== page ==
“Everyone dies alone, Eragon. Whether you are a king on a battlefield or a lowly peasant lying in bed among your family, no one can accompany you into the void.”
  19. #175
    ″‘How terrible,’ said Eragon, ‘to die alone, separate even from the one who is closest to you.‘”
  20. #176
    “It’s easy to talk to a horse if you understand his language. Horses stay the same from the day they are born until the day they die. They are only changed by the way people treat them.”
  21. #177
    “The death of something living is the price of our survival, and we pay it again and again. We have no choice. It is the one solemn promise every life on earth is born and bound to keep.”
  22. #178
    “The loss of a life: unwelcome. Immoral? I don’t know.”
  23. #179
    “When Alex left for Alaska,” Franz remembers, “I prayed. I asked God to keep his finger on the shoulder of that one; I told him that boy was special. But he let Alex die. So on December 26, when I learned what happened, I renounced the Lord. I withdrew my church membership and became an atheist. I decided I couldn’t believe in a God who would let something that terrible happen to a boy like Alex. After I dropped off the hitchhikers,” Franz continues,” I turned my van around, drove back to the store, and bought a bottle of whiskey. And then I went out into the desert and drank it. I wasn’t used to drinking, so it made me real sick. Hoped it’d kill me, but it didn’t. Just made me real, real sick.”
  24. #180
    “There is no more exciting sport than flying, for if you lose, you die.”
  25. #181
    “Who is it who decides that one man should live and another should die? My life wasn’t worth any more than his, but he’s the one who’s buried, while I get to enjoy at least a few more hours above the ground. Is it chance, random and cruel, or is there some purpose or pattern to all this, even if it lies beyond our ken?”
  26. #182
    “Being dead is not worse than being alive. It is different, though. You could say the view is larger.”
  27. #183
    “Anger has no old age but only death; The dead alone can feel no touch of spite.”
  28. #184
    “We rise again in the grass. In the flowers. In songs.”
  29. #185
    “For death is gain to him whose life, like mine, Is full of misery.”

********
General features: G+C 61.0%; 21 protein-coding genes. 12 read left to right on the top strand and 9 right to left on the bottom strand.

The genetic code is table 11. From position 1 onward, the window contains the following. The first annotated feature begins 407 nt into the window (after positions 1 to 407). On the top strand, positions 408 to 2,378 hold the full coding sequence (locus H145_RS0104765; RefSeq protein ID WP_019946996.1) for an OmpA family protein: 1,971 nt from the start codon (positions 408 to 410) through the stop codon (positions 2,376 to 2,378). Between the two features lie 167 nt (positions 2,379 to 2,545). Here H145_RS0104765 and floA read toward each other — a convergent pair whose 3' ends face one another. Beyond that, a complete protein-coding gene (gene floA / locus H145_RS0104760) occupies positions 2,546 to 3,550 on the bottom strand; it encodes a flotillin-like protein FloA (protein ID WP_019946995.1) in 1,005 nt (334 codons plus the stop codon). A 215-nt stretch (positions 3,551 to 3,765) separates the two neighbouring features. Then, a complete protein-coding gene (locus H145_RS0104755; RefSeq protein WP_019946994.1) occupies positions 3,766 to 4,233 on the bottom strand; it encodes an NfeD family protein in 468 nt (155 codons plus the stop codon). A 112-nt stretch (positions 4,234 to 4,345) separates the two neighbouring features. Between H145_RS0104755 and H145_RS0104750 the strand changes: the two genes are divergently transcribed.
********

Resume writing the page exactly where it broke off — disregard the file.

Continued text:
30. #186
    “We tell ourselves that pestilence is a mere bogy of the mind, a bad dream that will pass away. But it doesn’t always pass away and, from one bad dream to another, it is men who pass away.”
  31. #187
    “No youths have sung the marriage song for me, My bridal bed No maids have strewn with flowers from the lea, ‘Tis Death I wed.”
  32. #188
    “When I knew my mother would be dead in a few months, I had two choices . . .” She looked at him. “I could distance myself from the pain or get closer to it. Maybe because I’d lost my dad without getting a chance to tell him what he meant to me, I decided to get closer. I got so close, her pain and fear became my own. We shared everything and loved each other like we never had when death was some distant thing.”
  33. #189
    “The mass nature of wartime death is useful in many ways. It serves as spectacle, as diversion from the real movements of the War.”
  34. #190
    “There was the woman I was before my mom died and the one I was now, my old life sitting on the surface of me like a bruise.”
  35. #191
    “No man is mad enough to court his death.”
    author
    Sophocles
    book
    Antigone
    character
    The Chorus
    concepts
    madmendeath
  36. #192
    “The rosy gleam of his lip, the fevered gleam of his eyes. There was not a line anywhere on his face, nothing creased or graying; all crisp. He was spring, golden and bright. Envious death would drink his blood, and grow young again.”
  37. #193
    “It is curious how sometimes the memory of death lives on for so much longer than the memory of the life that it purloined. Over the years, as the memory of Sophie Mol [...] slowly faded, the Loss of Sophie Mol grew robust and alive.”
  38. #194
    “Die then, and love the dead if thou must; No woman shall be the master while I live.”
    author
    Sophocles
    book
    Antigone
    character
    Creon
    concepts
    deathwomancurse
  39. #195
    “Because I could not stop for Death
    He kindly stopped for me”